B.C.'s housing affordability crisis needs leadership

Housing leadership needed

As average home prices across communities in British Columbia continue to reach above $1 million, including in Kelowna, the provincial government remains unwilling to take action to address the issue.

When the NDP came to government in 2017, it was clear, its solution to B.C.’s housing crisis revolved around taxation and cracking down on speculators. That’s why it introduced vacancy taxes, forced speculation taxes on communities that didn’t want them and introduced surtaxes on homes valued more than $3 million.

Despite those actions, housing prices have continued to rise with the NDP’s Attorney General and Minister Responsible for Housing, David Eby, finally admitting earlier this year that “no tax policy is going to put a roof over someone’s head.”

Now that the government has admitted tax policy and foreign speculators aren’t solely responsible for rising real estate prices, what has it done to address the issue? The answer is unfortunately, nothing. Rather, Eby has declared he will introduce legislation after the municipal election in October—because if you can’t afford a roof over your head today, what’s waiting another several months as to not inconvenience our local municipal officials during an election?

It appears as if the government is simply out of ideas for tackling the housing affordability crisis.

I believe part of the lack of innovation we’re seeing from the government can be pointed to the fact that there is no true Minister of Housing. David Eby is the Attorney General first and foremost. After that he’s the Minister Responsible for Housing, not the Minister of Housing, Minister Responsible. There’s an important distinction between the two. This means there’s no full-fledged political office working to tackle the housing crisis, nor is there a full-fledged public service for housing behind the minister.

In fact, there’s not even a deputy minister (the top civil servant for each ministry), rather there is simply an associate deputy minister, who’s responsible for housing, multiculturalism and anti-racism all at the same time.

Without proper staff assigned to actually tackle one of the most important issues facing British Columbians, it’s no wonder we’re seeing little action from the provincial government.

Since the introduction of tax policy solutions to attempt to tackle the housing affordability crisis, mostly introduced in the NDP’s first mandate, we’ve seen few new initiatives.

By contrast, when I worked for Ontario’s municipal affairs and housing minister, we introduced nine individual pieces of legislation over four years to make systematic changes to everything from development charges to municipal government efficiency to community housing and tenant’s rights.

In fact, Ontario’s minister has promised to introduce a new piece of housing legislation each and every year in order to address the recommendations made by Ontario’s Housing Affordability Task Force.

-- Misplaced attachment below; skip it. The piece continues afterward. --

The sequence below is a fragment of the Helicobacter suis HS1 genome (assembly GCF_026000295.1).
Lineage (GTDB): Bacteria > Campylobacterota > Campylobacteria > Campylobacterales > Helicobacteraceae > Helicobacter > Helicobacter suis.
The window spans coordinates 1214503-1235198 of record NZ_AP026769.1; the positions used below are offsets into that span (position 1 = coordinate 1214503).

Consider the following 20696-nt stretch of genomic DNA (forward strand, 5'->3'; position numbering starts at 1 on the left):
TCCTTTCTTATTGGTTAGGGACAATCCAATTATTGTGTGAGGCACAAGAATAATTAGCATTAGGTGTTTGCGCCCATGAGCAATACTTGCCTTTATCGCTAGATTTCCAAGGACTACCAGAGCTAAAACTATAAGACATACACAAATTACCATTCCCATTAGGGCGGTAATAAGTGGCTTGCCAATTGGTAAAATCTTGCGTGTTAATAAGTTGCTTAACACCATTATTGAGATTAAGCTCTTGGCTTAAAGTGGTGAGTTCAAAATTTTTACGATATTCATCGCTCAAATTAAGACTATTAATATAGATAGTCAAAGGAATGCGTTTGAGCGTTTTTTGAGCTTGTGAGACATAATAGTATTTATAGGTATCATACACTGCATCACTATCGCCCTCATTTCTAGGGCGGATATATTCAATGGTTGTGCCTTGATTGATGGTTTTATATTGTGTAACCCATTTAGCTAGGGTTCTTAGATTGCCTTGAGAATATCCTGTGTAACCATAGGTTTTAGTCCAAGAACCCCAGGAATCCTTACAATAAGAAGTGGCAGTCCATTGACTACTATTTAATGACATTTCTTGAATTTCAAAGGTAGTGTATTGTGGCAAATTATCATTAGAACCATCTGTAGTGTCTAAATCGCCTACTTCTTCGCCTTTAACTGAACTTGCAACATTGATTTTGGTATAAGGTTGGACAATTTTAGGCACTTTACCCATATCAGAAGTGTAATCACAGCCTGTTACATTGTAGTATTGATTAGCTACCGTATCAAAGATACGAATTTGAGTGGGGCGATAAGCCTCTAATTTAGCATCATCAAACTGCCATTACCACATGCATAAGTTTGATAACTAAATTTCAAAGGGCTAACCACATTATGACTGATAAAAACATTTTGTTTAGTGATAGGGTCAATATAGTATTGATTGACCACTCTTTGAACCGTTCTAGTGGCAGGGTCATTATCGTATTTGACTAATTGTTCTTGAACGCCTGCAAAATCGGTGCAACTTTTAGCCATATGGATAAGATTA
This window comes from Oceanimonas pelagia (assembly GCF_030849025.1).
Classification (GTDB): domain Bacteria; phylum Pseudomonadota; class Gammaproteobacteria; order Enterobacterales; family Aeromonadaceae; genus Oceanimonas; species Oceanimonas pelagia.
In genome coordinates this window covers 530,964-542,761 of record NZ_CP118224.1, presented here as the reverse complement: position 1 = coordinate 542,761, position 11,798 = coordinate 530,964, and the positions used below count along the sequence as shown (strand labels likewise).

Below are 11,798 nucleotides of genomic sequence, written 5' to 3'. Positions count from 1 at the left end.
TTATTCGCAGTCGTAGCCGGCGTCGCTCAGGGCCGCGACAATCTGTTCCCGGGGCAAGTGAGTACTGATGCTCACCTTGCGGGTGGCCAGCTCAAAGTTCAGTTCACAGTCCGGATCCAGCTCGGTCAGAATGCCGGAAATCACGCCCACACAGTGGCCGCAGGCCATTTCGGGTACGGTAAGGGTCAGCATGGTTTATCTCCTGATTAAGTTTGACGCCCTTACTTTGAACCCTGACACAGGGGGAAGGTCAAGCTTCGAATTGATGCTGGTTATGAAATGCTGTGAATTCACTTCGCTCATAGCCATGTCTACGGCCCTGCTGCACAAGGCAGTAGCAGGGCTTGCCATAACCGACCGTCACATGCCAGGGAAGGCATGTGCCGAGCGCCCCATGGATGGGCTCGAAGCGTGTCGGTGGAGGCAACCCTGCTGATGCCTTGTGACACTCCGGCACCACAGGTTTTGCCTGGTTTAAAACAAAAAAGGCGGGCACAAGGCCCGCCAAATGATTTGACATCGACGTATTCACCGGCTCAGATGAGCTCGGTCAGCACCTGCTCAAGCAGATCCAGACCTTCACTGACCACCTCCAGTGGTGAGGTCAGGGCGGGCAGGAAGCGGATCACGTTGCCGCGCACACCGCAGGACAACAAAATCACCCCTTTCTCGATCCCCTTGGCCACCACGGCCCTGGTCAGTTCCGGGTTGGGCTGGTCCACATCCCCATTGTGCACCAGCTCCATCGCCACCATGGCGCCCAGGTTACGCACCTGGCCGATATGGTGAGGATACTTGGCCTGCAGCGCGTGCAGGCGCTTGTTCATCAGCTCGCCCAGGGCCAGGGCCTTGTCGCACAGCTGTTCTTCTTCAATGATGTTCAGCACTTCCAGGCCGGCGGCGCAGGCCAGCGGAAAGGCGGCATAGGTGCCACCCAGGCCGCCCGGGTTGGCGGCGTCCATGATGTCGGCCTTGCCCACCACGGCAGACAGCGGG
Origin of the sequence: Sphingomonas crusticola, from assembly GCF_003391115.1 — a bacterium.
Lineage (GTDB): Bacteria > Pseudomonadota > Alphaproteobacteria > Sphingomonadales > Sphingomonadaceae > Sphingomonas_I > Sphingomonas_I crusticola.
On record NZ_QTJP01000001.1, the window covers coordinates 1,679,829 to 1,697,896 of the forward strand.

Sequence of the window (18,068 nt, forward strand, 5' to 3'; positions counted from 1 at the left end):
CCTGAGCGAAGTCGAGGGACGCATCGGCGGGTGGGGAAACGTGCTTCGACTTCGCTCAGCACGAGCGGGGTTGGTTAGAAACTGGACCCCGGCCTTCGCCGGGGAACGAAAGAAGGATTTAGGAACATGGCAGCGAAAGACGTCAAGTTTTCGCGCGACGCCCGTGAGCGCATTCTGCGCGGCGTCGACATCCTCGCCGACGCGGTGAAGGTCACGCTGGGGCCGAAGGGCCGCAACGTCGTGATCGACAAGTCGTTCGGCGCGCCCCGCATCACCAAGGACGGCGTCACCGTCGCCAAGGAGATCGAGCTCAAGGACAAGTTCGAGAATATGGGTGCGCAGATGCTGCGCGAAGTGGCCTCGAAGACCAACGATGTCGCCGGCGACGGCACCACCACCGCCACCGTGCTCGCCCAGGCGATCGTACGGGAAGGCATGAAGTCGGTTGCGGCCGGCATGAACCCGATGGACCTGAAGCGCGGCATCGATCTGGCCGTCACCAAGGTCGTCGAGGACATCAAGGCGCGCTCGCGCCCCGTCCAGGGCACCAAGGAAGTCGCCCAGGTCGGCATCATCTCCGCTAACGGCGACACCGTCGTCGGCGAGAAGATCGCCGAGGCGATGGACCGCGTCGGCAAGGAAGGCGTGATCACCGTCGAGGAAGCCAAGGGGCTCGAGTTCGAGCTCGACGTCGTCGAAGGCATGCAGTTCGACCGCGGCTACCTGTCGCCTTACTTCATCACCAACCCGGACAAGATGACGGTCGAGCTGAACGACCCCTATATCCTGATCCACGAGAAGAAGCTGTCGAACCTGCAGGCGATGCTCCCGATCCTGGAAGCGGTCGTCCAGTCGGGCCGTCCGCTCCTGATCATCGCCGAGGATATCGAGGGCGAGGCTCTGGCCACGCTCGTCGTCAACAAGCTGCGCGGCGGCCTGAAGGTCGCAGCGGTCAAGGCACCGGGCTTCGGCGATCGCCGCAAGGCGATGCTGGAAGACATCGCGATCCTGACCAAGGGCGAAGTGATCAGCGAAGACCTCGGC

It’s unfortunate we don’t see the same level of commitment from our provincial government here in B.C.

The efforts of Ontario’s minister centre around the idea that the number one impediment to housing affordability is the lack of housing supply. In fact, Canada has the lowest number of homes per capita amongst G7 nations and Ontario has the lowest number of homes per capita in Canada.

Ontario is now seeing record levels of new home starts and completions, as well as quarter-century high new rental home construction levels. The progress is obvious.

In B.C., after several years of hoping the housing affordability crisis would right itself based on the NDP’s tax changes, Eby finally admitted the government must tackle a shortage of housing supply to solve the affordability crisis.

British Columbians require bold new leadership to tackle our housing affordability crisis, and unfortunately with the (current) provincial government, we do not have that leadership.

This article is written by or on behalf of an outsourced columnist and does not necessarily reflect the views of Castanet.

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About the Author

Adam Wilson is from Kelowna and has an educational background in urban planning, where he published his research on the politicization of cycling infrastructure in the Journal of Transportation Geography. 

Adam was named as one of Kelowna’s Top 40 Under 40 in 2017 for both his research into cycling infrastructure and a number of political interviews he had done with Macleans, the National Post and CBC News. 

He previously worked as an urban planner in Toronto, where he focused on provincial legislation and municipal approval processes.

Most recently, Adam worked for Ontario’s Ministry of Municipal Affairs and Housing, where he held various positions, including as the minister’s executive director of policy and strategic planning, and the minister’s director of communications. 

Adam now lives in Kelowna with his partner and works in the health care sector, while running his own consultancy that provides strategic advice on local municipal issues.

Email Adam at: [email protected]

His website is adamwilson.ca

The views expressed are strictly those of the author and not necessarily those of Castanet. Castanet does not warrant the contents.

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